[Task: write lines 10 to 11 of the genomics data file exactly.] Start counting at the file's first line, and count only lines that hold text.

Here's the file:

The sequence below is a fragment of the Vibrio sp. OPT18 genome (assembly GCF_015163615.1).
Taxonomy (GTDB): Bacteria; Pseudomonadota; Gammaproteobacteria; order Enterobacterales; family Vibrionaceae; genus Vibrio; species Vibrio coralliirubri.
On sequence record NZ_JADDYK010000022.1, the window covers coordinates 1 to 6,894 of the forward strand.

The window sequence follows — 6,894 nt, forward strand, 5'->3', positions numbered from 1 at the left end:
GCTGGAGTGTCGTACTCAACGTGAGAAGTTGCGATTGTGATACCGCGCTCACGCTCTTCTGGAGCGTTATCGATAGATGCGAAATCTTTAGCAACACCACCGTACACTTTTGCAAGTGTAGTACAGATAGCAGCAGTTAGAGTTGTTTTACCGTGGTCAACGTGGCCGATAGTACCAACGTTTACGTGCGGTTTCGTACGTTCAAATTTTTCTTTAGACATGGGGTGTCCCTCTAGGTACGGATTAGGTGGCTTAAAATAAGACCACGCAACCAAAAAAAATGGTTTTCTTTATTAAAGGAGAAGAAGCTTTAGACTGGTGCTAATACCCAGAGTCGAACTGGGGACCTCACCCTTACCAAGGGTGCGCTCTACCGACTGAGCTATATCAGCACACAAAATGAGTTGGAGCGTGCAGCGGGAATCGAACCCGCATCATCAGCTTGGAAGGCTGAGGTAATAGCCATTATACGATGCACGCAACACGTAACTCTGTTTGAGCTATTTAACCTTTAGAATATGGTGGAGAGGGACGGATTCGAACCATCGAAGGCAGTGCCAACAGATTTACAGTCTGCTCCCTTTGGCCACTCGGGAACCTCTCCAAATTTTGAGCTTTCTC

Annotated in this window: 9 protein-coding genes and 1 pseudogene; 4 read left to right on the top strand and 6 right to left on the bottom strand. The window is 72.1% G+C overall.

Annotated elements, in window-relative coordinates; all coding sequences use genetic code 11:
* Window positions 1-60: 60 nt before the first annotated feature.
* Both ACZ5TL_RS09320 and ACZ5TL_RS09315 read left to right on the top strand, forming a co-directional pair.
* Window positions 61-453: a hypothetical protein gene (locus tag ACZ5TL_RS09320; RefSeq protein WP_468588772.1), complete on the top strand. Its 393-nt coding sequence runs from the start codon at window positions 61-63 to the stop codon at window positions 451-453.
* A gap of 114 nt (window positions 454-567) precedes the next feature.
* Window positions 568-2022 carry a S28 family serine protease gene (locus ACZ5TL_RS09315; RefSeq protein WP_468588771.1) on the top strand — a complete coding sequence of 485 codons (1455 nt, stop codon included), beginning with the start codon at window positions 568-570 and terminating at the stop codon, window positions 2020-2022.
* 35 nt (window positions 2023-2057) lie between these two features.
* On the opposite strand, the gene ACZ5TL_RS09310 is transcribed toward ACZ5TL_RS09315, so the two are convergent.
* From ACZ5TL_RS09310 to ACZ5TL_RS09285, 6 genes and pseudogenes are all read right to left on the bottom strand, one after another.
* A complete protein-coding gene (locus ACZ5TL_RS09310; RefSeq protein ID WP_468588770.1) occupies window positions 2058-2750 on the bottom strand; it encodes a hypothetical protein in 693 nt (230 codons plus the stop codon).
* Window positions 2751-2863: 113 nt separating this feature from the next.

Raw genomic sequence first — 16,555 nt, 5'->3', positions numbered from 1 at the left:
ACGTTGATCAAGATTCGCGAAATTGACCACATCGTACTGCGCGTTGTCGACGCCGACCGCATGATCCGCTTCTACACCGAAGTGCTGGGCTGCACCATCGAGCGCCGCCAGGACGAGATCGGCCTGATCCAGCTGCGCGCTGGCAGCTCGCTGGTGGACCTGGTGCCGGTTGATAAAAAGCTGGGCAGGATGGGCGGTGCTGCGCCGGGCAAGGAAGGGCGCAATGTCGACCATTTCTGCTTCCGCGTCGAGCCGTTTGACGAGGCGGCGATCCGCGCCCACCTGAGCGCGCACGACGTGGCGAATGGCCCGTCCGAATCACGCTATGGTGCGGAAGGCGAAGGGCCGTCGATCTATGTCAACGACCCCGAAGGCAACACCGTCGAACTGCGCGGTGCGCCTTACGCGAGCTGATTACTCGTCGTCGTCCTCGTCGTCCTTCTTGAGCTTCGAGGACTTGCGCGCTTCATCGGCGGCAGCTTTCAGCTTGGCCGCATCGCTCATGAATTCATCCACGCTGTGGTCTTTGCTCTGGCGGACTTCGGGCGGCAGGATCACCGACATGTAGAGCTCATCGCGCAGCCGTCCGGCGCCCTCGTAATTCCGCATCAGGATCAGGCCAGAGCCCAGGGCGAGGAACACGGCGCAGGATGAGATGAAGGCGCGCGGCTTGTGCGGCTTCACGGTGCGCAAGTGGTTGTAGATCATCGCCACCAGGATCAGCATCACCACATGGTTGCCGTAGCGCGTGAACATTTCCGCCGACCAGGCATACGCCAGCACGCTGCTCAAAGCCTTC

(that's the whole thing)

* Window positions 61-453: a hypothetical protein gene (locus tag ACZ5TL_RS09320; RefSeq protein WP_468588772.1), complete on the top strand. Its 393-nt coding sequence runs from the start codon at window positions 61-63 to the stop codon at window positions 451-453.
* A gap of 114 nt (window positions 454-567) precedes the next feature.